It’s Not “Them” – It’s Us

I never thought we’d get here.  I’ve always imagined a critical mass, a core group of competent, moderate people “out there” – with reassuring common sense and wisdom – who would pull us back from the brink, and protect us from our self-centeredness, our anxieties and weaknesses, and our lethal self-destructiveness.

I was wrong.

Like everybody, I’ve been alarmed by “polarization” for a long time.  But I’ve been assuming (wrongly) that, in the clutch, all but the nastiest and the silliest among us would look at what’s rolling toward us, sober up, cut the bull, drop the ideologies – and grab a paddle along with the rest of us.

That’s not happening.  Apparently it’s tribal all the way down.

My side can’t lose to your side.  Period.

But that’s not even what scares me the most.  It’s more that the actual effect of the good – all that we’re blessed with here in the U.S. and in the West generally – hasn’t been to consolidate some minimal combination of gratitude, humility, and genuine loyalty to the history and processes that got us here.

Plus, it hasn’t driven home how important it is to be honest and humble, rather than angry and certain, when facing crisis and the unknowable.

Instead it feels like the effect of freedom and material comfort on human beings turns out to be largely negative, even debilitating.

I’m mystified.

It’s not the difficult, seemingly endless problems that are so discouraging.  It’s our responses to those problems: impatient, on-automatic, self-centered, over-simplified, anxiety-laden – producing gibberish that passes for conversation about virtually everything, not just politics. That’s what’s really scary.

I’m not making the umpteenth plea for civility.  It’s more than that.  It’s the fear and self-doubt under all the angry bluster and feigned certainty.  It’s how disheartened we’ve become that we can listen to each other, face problems, make choices, settle for a half a loaf sometimes, but believe we’re acting in good faith and trying to get it right.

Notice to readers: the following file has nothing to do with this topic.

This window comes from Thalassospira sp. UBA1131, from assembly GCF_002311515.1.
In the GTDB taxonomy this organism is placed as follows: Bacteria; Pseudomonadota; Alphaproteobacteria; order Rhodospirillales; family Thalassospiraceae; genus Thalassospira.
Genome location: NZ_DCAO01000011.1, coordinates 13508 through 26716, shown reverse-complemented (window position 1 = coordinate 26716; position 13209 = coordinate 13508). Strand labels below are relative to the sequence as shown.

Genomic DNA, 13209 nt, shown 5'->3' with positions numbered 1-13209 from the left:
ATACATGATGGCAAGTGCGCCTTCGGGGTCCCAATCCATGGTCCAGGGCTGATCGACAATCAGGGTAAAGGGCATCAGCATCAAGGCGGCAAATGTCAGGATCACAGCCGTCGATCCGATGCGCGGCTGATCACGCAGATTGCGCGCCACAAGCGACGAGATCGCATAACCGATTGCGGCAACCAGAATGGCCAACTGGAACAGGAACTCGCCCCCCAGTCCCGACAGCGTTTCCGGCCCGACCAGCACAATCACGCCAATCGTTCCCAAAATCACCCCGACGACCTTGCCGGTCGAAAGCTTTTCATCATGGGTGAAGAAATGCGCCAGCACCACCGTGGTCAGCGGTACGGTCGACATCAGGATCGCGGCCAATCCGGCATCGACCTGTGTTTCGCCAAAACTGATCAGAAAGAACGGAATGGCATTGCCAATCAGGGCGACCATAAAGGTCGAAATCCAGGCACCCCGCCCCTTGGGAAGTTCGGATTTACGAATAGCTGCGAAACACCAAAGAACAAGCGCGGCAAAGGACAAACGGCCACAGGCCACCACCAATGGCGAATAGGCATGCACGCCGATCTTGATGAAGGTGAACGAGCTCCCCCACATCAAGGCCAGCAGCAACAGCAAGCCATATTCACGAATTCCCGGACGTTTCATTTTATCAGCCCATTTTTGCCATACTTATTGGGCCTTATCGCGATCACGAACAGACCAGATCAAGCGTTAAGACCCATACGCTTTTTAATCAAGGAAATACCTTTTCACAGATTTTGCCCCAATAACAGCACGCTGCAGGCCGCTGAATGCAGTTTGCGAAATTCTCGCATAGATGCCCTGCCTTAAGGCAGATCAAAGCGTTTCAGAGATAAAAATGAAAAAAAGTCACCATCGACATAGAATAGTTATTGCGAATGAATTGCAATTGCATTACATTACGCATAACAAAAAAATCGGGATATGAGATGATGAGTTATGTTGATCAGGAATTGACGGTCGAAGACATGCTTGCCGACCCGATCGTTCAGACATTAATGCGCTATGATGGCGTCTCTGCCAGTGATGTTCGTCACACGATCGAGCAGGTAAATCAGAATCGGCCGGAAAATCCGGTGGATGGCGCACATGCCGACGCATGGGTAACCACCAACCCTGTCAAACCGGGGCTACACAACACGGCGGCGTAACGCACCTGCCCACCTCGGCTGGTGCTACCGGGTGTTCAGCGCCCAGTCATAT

I understand how someone can lose it sometimes, get really cranked up – but you don’t have to be very smart to notice what a waste that is, and how little good actually comes from being that way.

One way or another, the current mess cannot stand.  What happens next, what we become, may – partly –be under our control, but a whole lot of it won’t be.

It sounds ridiculously naïve to say it, but we should all be having urgent, earnest conversations at work, at kitchen tables, as we stand online at the supermarket, as we watch our kids’ ballgames, in dorm lounges, and any other place that people congregate, about what’s happening, what’s not working, and why not.

We should have those conversations knowing that people who are both intelligent and good disagree with us.  We should start there. Impugning motives or simply mouthing a “narrative” are mere tactics used by people avoiding having to answer valid criticisms, and who aren’t actually interested in adult conversation.

Neither the politicians, nor the CEO’s, are aliens from another planet. They’re us.  Reality is shaped by the unknowable, unforeseeable net result of all the actions and choices we make – and don’t make.  I thought we all knew that.

It’s not all politics. A lot of it is the “culture.” But there’s no getting around the relentless push where the rubber hits the road, where the hard choices are made and enforced. We should decide among ourselves what’s fair, where the boundaries are, then tell the politicians what we want – not the other way around.

There’s a long haul coming that probably includes less of a lot of things, and will make for a  lower standard of living for many of us.  It could even be good for all of us if we make the right cultural adaptations.  That’s another reason we should be having uncomfortable conversations.

Please follow and like us:
RSS
Follow by Email
Facebook
Google+
http://shaunkieran.com/its-not-them-its-us/
Twitter
YouTube
LinkedIn

Leave a Reply

Your email address will not be published. Required fields are marked *

This site uses Akismet to reduce spam. Learn how your comment data is processed.